The Physical Activity Council of Canada (PACC) defines a piggyback as “a child or adult being carried in someone’s arms while they walk.” The term is most commonly applied to infants, but can also be used for dogs and cats. It was once the norm in Britain, when it became popular among mothers seeking a convenient way to carry their baby without shoving them into a pram or stroller. In many countries the practice is still common today—with variations from country to country—but has been falling out of favor with modern parenting trends.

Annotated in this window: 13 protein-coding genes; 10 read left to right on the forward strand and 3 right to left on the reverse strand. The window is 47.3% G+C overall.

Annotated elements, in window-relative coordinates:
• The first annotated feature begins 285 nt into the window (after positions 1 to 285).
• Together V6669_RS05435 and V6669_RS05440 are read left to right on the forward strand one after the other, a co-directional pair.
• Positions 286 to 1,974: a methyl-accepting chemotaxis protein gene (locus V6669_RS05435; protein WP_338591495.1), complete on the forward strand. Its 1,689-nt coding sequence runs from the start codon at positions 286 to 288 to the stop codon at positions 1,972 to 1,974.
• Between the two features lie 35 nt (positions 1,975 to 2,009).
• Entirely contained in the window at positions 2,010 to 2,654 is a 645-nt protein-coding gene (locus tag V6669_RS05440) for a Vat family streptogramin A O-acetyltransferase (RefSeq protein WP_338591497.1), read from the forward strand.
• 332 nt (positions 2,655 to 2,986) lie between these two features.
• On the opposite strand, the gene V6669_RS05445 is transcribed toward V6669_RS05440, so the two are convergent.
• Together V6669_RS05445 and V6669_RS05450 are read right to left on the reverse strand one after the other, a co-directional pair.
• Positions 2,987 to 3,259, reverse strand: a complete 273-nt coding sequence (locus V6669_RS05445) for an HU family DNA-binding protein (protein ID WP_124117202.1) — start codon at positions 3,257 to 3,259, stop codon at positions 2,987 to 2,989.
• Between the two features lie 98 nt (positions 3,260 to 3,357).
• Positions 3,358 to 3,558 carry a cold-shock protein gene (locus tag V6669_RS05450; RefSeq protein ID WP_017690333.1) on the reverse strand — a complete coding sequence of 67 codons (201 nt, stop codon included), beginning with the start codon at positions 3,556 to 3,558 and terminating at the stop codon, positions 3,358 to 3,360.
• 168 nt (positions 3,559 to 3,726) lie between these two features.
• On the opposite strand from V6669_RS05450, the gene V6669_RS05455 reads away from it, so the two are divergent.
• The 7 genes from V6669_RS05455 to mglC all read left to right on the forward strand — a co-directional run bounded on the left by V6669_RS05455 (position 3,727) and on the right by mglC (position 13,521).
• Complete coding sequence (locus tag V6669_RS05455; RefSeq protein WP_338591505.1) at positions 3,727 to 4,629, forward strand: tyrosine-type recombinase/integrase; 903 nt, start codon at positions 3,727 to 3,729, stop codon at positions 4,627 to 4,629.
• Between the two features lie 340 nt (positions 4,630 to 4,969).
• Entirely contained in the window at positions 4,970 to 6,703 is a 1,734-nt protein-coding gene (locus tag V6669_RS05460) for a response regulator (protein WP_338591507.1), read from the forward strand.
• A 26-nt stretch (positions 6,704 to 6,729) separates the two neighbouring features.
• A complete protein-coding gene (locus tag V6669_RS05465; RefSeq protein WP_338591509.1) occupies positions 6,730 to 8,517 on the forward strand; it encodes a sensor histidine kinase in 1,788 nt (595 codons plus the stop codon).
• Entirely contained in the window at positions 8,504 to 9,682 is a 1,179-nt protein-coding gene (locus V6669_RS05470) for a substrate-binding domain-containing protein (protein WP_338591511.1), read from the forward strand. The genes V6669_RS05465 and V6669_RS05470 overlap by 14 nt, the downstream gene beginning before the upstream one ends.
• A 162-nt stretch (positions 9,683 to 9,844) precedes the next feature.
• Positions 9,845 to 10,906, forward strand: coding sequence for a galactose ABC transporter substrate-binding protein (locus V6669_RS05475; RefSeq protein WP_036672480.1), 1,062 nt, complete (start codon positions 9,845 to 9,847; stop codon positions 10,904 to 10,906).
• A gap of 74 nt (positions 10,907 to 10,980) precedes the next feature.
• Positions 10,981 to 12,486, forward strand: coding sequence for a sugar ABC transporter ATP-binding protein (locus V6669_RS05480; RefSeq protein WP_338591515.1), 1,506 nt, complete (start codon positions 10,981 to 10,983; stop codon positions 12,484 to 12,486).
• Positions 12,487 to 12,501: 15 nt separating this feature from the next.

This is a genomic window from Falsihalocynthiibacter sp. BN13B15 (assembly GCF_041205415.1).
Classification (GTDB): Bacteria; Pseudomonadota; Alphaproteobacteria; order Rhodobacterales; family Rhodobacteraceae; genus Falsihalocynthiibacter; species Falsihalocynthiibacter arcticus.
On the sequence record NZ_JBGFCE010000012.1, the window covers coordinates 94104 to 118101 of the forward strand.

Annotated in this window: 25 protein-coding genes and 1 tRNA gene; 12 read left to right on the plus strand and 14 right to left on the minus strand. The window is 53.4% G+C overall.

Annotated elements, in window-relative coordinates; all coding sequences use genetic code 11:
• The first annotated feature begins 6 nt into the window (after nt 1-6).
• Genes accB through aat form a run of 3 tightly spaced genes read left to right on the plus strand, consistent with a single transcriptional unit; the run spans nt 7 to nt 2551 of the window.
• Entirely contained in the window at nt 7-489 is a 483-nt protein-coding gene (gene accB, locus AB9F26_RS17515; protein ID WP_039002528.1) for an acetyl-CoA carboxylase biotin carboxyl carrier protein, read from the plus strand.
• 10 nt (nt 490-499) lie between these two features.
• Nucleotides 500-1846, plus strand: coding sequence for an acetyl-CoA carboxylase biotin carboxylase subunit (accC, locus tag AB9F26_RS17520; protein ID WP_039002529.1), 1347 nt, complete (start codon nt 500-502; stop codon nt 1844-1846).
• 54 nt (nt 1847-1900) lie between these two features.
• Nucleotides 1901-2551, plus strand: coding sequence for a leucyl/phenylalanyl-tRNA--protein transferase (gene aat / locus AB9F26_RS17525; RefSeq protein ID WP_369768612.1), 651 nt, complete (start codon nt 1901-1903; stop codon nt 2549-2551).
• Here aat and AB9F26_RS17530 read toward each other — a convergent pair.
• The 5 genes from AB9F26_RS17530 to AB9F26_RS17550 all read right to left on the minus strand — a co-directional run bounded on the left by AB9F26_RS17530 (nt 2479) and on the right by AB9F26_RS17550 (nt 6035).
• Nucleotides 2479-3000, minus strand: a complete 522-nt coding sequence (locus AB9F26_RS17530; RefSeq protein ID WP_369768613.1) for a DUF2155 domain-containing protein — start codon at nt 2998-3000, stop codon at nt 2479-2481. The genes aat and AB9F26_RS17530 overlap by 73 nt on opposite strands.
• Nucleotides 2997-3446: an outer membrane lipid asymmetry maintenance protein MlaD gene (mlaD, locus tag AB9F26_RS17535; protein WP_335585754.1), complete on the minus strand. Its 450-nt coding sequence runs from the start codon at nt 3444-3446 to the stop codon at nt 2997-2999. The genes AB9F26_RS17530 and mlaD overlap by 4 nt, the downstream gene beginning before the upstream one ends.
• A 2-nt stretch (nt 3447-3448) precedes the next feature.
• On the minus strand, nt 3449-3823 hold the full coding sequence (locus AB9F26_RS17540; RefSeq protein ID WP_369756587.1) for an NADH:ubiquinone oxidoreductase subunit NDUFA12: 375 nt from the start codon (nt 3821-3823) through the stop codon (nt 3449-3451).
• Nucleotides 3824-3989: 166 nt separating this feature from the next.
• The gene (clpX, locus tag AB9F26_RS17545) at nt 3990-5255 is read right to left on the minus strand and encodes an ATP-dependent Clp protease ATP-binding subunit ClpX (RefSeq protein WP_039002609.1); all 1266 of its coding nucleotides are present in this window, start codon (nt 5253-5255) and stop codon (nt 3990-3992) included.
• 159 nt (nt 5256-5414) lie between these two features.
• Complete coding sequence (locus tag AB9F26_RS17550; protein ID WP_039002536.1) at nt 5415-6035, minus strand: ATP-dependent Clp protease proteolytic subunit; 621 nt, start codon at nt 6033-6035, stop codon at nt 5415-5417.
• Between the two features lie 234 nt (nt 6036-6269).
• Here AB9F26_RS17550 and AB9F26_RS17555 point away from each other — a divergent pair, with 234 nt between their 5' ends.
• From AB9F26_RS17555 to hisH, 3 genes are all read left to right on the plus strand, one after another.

In North America however, piggybacking persists despite its disadvantages: by having an infant on your back you are unable to walk comfortably and may incur muscle strain over time. In addition, if you’re walking while carrying an infant who cries frequently or uncontrollably then your hearing will likely suffer due to the loudness of their cries. Piggybacking should only be considered when other options do not exist; for example if no stroller exists at all that you could use instead of carrying an infant around like this; or if there are other family members within arm’s reach who could easily take care of any crying needs!